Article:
T1 values prior to contrast injection were also estimated in this work. For reference, Lu et al. reported the T1 of ex-vivo bovine blood at 3T as 1664 ± 14 msec . Studies in ex-vivo human blood at 37°C and 3T found 1932 ± 85 msec . In our studies, the aggregate pre-contrast T1 estimates in the left ventricular blood pool were 2049 ± 434 ms, using the radial perfusion sequence. The mean of this result is in reasonable agreement; the relatively high standard deviation of the T1 estimates may be due to inter-subject variability.
As shown in Figs. 4-5, when no signal intensity correction is performed, the peak of the measured AIF from the 0.02 mmol/kg injection scan is saturated by approximately 30-70%. This is likely a larger effect than found with 0.02 mmol/kg scans using Gd-DTPA or Gd-DTPA-BMA (Magnevist or Omniscan), which have lower relaxivity . Although done at 1.5T, others have reported that Gd-BOPTA saturates at significantly lower concentrations than Gd-DTPA .
The proposed multi-SRT method can correct for signal saturation in the AIF using a single injection of contrast agent that overcomes the complexity of multi-injection protocols. In addition, by using a single injection, there is no physiological change between the corrected AIF and the measured AIF that could be confounding with some dual-bolus imaging protocols. For example, in this study there were sometimes variations in a subject's heart rate (and likely the hemodynamics of blood and contrast agent flow in the left ventricle) during the two separate injections, indicating some degree of physiological change. With a single injection of contrast agent using the proposed method, these changes are not an issue. This is a larger concern in stress studies where it can be more difficult to have vasodilation kept constant, particularly if breath-holds also change perfusion to some degree.
The new multi-SRT method resulted in AIFs that were similar to those obtained with the dual-bolus method, and gave MBF estimates that on the average differed by less than 11%. This difference is small and likely not critical for clinical applications of the method.
The MBF values are slightly lower than that reported in some CMR studies and with other modalities such as PET. Model-independent and Fermi model methods also result in very similar perfusion estimates . The relatively low perfusion values may be due in part from coil sensitivity- preliminary results with using proton density measurements to compensate for coil sensitivity variations tended to scale the blood pool region differently than the tissue, typically increasing MBF ~15%. As well, flow effects from arterial blood that has experienced fewer alpha pulses than the stationary tissue would tend to decrease MBF estimates due to increasing the AIF. This could be modeled with the equation used here if it could be determined how many fewer alpha pulses affected the blood pool. Adjustment for rate-pressure product  left mean MBF values virtually unchanged, with higher standard deviations: 0.67 ± 0.32 for the dual-bolus method, and 0.75 ± 0.33 for the multi-SRT method. The rate-pressure product adjusted MBFs did have a closer relationship: MBFmulti-SRT = 0.97MBFdualbolus + 0.1, r = 0.95.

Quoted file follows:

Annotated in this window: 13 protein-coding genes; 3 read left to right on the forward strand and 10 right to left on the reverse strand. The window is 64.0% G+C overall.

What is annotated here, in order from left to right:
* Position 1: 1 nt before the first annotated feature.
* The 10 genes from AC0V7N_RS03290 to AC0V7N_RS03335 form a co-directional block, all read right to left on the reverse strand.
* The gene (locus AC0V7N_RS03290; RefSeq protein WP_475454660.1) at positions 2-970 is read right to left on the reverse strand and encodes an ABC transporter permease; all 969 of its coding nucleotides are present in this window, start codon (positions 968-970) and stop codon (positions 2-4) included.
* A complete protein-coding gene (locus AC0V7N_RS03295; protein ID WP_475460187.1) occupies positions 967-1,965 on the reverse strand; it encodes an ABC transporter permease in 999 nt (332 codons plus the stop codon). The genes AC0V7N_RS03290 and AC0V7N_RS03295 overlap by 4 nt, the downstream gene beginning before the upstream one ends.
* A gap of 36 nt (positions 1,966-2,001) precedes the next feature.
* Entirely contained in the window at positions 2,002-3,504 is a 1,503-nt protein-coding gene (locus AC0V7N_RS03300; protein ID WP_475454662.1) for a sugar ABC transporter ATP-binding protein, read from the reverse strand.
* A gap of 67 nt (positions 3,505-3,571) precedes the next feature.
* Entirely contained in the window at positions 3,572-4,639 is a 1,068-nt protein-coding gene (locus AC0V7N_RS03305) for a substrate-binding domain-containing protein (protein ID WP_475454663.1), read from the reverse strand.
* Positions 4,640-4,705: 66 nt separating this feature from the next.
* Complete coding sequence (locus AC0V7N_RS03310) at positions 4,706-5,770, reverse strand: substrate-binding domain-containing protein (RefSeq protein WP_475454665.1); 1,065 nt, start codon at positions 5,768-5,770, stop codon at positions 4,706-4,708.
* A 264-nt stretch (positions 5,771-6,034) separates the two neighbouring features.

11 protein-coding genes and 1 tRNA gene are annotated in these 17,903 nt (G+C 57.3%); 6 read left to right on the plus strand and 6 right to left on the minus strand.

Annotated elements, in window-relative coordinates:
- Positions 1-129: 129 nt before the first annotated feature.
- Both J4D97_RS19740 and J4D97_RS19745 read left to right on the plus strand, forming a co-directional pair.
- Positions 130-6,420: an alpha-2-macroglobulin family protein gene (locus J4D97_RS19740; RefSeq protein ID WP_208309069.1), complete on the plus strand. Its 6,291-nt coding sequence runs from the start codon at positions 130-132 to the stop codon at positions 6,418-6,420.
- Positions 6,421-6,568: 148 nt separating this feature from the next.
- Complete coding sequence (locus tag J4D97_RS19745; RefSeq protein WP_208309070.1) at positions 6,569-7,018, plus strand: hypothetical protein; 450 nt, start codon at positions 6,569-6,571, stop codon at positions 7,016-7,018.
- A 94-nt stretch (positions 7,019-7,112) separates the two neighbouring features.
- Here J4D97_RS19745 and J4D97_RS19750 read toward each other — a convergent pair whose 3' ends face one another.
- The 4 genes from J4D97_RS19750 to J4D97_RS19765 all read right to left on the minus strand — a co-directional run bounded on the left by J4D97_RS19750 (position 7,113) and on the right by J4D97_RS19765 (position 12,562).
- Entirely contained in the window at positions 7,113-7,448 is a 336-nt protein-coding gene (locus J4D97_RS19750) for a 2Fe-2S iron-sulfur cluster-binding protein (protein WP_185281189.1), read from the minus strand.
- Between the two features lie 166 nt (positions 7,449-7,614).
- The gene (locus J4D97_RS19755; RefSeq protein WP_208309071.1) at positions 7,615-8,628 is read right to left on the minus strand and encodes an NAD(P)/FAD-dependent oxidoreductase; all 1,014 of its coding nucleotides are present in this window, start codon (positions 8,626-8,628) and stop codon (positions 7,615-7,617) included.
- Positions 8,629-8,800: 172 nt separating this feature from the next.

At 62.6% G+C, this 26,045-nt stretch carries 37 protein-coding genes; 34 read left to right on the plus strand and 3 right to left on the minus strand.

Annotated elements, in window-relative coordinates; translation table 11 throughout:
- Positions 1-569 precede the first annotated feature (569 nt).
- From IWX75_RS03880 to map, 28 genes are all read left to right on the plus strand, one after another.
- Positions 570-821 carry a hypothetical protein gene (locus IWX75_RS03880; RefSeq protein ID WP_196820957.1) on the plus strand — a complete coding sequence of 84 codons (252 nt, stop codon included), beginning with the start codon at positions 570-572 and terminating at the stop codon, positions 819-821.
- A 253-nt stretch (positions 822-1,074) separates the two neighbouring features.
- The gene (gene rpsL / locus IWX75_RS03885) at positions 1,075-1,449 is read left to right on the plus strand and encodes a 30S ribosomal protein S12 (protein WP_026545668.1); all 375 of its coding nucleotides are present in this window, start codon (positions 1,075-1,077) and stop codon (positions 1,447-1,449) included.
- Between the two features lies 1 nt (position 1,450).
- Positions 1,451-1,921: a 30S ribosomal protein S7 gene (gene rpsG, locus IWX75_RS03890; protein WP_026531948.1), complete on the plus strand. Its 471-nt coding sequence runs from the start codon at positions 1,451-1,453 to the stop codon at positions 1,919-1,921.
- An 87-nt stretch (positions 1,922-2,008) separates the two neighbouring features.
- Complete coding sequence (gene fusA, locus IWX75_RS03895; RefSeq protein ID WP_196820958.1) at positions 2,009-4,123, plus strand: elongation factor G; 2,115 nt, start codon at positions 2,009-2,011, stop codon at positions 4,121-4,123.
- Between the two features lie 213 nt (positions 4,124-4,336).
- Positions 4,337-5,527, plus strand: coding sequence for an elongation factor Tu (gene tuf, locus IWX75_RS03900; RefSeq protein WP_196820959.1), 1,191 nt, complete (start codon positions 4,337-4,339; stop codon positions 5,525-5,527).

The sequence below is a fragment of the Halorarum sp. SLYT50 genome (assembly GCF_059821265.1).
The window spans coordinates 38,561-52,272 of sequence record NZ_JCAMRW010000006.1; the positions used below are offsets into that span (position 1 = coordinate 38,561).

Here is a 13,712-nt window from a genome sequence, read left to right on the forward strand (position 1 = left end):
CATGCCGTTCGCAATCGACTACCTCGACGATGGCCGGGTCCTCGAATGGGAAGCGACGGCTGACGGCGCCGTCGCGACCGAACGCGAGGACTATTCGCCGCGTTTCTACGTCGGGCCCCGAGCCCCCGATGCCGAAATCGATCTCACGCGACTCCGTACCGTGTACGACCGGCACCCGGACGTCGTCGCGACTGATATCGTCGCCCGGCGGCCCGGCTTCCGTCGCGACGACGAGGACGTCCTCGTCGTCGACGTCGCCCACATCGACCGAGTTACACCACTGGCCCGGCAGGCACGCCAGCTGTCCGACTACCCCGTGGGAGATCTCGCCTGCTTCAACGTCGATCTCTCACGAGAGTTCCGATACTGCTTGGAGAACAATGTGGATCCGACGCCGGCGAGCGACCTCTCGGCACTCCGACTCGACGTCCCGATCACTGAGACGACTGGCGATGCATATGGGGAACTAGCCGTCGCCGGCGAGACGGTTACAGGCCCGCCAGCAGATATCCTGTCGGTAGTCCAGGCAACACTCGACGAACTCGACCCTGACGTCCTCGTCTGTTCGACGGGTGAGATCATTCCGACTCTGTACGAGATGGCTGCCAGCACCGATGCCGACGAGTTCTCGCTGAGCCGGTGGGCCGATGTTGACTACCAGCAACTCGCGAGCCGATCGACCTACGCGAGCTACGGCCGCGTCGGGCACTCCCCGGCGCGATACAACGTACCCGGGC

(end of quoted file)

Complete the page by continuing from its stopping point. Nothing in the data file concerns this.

Another source of error with the multi-SRT method are T2* effects during the first pass of contrast agent through the left ventricular blood pool . In our study, T2* effects were assumed to be negligible for the moderate doses used. More study is needed to determine how well the method works with larger doses, and if T2* effects at the peak of the bolus can be accurately estimated .
The multi-SRT estimation method using an undersampled radial k-space perfusion sequence accurately quantifies myocardial perfusion in the presence of 30-70% peak signal decrease due to saturation of the AIF. Unlike the dual-bolus imaging method, the multi-SRT method requires only a single contrast agent injection, which can greatly simplify myocardial perfusion studies, especially during stress imaging.
The authors declare that they have no competing interests.
TK performed image acquisition, image reconstruction, developed portions of the analysis, and created the initial draft of the manuscript. NAP participated in image acquisition, reconstruction, and analysis. LC performed key pulse sequence modifications and reconstruction design. EVRD conceived of the study, was involved with all aspects and edited the manuscript. All authors read and approved the final manuscript.
We appreciate the assistance of Henry Buswell with data collection. Funding was received from Funding NIH R01 EB00177. Portions of this work have appeared at Society Cardiovascular Magnetic Resonance, 2010.